Share the ways you’ve leveraged the power of Bluetooth and how extended range and faster transfer speeds could alter your thinking. We’d like to hear from you.
This week’s Cloud Computing Expo in New York isn’t among the IT industry’s largest gatherings, but it’s one of the most important. With nary a CFO or CIO among the attendees, this is a gathering aimed squarely at those of you working down in the trenches of cloud application development, testing, and operations. Walk into almost any educational session and you’d hear about IoT, Industrial IoT, storage and how to deal with huge amounts of it, testing, microservices, and containers.
One shift we are likely to see over the next few years is that of cognitive computing, where the nature of the data dictates how it should be handled. For decades, we’ve designed and built applications that process data in predetermined ways, based on our expectations of what the data looks like or should look like. What I’ve learned is that we are in a new era, where forces like social media, text messaging, multimedia, and sensor readings are delivering to applications data that is not just unstructured, but wildly variable in its content and format. What cognitive software needs to do is be ready when the data says “here’s what you need to do with me.” That is the essence of cognitive computing, where the data directs how the application should function. In other words, traditional applications are based on the past and cannot anticipate the future.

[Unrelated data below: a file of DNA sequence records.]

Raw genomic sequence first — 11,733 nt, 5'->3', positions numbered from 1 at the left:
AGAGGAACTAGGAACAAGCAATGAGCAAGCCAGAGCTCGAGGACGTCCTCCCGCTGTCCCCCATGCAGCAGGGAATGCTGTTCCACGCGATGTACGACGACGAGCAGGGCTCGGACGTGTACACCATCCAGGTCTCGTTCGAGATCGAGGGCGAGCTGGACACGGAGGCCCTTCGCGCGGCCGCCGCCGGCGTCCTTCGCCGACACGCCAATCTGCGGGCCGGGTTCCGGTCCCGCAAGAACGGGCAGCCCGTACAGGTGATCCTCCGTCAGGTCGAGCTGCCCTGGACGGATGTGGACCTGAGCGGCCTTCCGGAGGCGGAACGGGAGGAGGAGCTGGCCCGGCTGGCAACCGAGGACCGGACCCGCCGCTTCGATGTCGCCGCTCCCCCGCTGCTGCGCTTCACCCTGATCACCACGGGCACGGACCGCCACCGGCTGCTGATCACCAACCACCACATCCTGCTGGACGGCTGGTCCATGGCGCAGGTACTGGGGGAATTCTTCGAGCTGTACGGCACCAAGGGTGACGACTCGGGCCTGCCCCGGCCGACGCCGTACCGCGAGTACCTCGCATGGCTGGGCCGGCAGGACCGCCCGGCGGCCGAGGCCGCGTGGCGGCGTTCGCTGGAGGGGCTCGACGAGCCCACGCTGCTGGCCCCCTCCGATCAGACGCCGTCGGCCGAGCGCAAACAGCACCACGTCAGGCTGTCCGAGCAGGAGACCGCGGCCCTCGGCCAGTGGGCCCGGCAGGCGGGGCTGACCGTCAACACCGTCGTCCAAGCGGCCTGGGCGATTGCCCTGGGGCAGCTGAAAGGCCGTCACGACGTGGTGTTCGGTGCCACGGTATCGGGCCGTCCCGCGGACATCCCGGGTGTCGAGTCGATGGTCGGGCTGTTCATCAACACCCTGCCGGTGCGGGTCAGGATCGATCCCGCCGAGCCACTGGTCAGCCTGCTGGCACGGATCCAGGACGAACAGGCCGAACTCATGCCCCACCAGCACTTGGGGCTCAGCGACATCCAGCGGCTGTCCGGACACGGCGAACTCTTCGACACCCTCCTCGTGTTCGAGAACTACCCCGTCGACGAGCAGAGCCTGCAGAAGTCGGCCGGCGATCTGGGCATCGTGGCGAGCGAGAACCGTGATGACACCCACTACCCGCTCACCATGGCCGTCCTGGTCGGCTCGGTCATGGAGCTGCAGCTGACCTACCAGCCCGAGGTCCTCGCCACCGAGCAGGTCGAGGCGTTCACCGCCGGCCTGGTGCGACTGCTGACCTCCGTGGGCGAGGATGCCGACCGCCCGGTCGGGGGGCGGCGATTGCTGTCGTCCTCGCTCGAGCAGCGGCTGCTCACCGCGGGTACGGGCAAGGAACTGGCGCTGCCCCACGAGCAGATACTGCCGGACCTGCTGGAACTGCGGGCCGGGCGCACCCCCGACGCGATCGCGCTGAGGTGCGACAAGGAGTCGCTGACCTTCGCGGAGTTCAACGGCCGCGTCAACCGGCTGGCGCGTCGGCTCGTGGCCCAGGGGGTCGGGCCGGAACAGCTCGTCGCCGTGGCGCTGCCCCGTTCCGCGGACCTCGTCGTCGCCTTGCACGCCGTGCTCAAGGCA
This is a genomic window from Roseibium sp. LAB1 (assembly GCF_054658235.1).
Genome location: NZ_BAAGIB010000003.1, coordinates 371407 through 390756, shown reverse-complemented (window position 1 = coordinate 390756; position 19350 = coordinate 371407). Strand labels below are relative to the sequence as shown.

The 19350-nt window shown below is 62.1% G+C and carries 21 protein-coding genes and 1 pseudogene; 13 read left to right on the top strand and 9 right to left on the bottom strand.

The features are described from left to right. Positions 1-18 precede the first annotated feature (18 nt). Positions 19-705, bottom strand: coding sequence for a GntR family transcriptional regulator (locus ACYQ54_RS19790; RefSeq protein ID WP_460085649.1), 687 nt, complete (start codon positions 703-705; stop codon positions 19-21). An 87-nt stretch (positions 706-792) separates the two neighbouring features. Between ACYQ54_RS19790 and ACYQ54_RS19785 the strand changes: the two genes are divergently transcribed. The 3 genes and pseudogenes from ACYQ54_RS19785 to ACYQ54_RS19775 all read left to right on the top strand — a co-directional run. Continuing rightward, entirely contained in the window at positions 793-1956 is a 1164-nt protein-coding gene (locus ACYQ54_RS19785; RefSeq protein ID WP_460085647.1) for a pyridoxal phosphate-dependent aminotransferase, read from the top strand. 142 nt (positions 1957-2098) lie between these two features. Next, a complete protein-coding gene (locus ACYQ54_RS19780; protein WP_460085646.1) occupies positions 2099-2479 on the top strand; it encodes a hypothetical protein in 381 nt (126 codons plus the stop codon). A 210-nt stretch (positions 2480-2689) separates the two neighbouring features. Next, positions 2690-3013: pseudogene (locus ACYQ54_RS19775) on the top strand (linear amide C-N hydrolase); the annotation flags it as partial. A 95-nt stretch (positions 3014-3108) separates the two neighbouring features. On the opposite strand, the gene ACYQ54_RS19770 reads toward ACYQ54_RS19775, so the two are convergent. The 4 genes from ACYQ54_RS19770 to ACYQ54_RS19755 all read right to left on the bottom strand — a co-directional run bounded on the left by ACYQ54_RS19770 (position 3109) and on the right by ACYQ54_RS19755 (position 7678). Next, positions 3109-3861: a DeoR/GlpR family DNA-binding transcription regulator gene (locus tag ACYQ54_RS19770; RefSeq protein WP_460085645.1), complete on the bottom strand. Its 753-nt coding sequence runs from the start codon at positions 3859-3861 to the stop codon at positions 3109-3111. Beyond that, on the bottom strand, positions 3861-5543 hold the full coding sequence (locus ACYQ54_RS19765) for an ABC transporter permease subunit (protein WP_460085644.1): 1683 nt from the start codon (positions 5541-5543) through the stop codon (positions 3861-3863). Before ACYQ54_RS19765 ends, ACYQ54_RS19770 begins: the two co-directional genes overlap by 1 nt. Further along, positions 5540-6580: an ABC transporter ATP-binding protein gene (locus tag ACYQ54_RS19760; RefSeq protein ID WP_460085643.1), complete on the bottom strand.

As cloud consultant Judith Hurwitz put it in her presentation, “cognitive computing is a problem-solving approach that uses hardware or software to approximate the form or function of natural cognitive processes.” What that means is systems designed based on data and letting the data lead the logic. Systems end up being designed to morph as they learn about the ever-changing patterns of data. And here’s a good one: Cognitive systems assume there is not just one correct answer, but is more probabilistic in nature, using hypotheses based on the data itself. At its core, this is machine learning where a system’s performance can improve based on exposure to patterns in the data rather than on explicit program code.